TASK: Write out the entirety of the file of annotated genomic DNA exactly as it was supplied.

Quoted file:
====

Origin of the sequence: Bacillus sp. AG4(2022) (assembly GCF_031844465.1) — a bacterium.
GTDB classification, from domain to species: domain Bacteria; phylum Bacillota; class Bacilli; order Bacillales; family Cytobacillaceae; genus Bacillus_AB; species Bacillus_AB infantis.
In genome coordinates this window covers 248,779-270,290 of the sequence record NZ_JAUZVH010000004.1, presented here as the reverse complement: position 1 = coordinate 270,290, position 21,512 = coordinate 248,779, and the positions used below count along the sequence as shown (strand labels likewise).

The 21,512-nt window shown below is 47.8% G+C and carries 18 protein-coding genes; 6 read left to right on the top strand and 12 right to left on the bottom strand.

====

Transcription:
Origin of the sequence: Bacillus sp. AG4(2022) (assembly GCF_031844465.1) — a bacterium.
GTDB classification, from domain to species: domain Bacteria; phylum Bacillota; class Bacilli; order Bacillales; family Cytobacillaceae; genus Bacillus_AB; species Bacillus_AB infantis.
In genome coordinates this window covers 248,779-270,290 of the sequence record NZ_JAUZVH010000004.1, presented here as the reverse complement: position 1 = coordinate 270,290, position 21,512 = coordinate 248,779, and the positions used below count along the sequence as shown (strand labels likewise).

The 21,512-nt window shown below is 47.8% G+C and carries 18 protein-coding genes; 6 read left to right on the top strand and 12 right to left on the bottom strand.